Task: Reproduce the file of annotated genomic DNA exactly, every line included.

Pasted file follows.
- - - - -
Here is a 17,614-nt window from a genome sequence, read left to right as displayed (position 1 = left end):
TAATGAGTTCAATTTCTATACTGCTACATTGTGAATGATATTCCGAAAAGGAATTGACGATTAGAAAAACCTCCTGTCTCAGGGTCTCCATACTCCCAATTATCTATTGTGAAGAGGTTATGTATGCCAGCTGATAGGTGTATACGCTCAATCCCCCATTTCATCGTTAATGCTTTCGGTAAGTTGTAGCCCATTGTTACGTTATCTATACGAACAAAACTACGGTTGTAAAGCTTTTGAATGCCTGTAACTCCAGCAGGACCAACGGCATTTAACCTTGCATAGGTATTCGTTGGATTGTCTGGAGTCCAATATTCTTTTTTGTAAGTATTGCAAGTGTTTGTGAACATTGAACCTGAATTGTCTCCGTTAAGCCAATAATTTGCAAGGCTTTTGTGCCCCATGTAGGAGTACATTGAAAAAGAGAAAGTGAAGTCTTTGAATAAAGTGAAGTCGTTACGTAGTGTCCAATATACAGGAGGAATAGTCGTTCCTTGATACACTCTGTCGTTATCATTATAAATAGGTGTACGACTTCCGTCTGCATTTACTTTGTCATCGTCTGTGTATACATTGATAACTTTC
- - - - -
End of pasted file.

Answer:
Here is a 17,614-nt window from a genome sequence, read left to right as displayed (position 1 = left end):
TAATGAGTTCAATTTCTATACTGCTACATTGTGAATGATATTCCGAAAAGGAATTGACGATTAGAAAAACCTCCTGTCTCAGGGTCTCCATACTCCCAATTATCTATTGTGAAGAGGTTATGTATGCCAGCTGATAGGTGTATACGCTCAATCCCCCATTTCATCGTTAATGCTTTCGGTAAGTTGTAGCCCATTGTTACGTTATCTATACGAACAAAACTACGGTTGTAAAGCTTTTGAATGCCTGTAACTCCAGCAGGACCAACGGCATTTAACCTTGCATAGGTATTCGTTGGATTGTCTGGAGTCCAATATTCTTTTTTGTAAGTATTGCAAGTGTTTGTGAACATTGAACCTGAATTGTCTCCGTTAAGCCAATAATTTGCAAGGCTTTTGTGCCCCATGTAGGAGTACATTGAAAAAGAGAAAGTGAAGTCTTTGAATAAAGTGAAGTCGTTACGTAGTGTCCAATATACAGGAGGAATAGTCGTTCCTTGATACACTCTGTCGTTATCATTATAAATAGGTGTACGACTTCCGTCTGCATTTACTTTGTCATCGTCTGTGTATACATTGATAACTTTC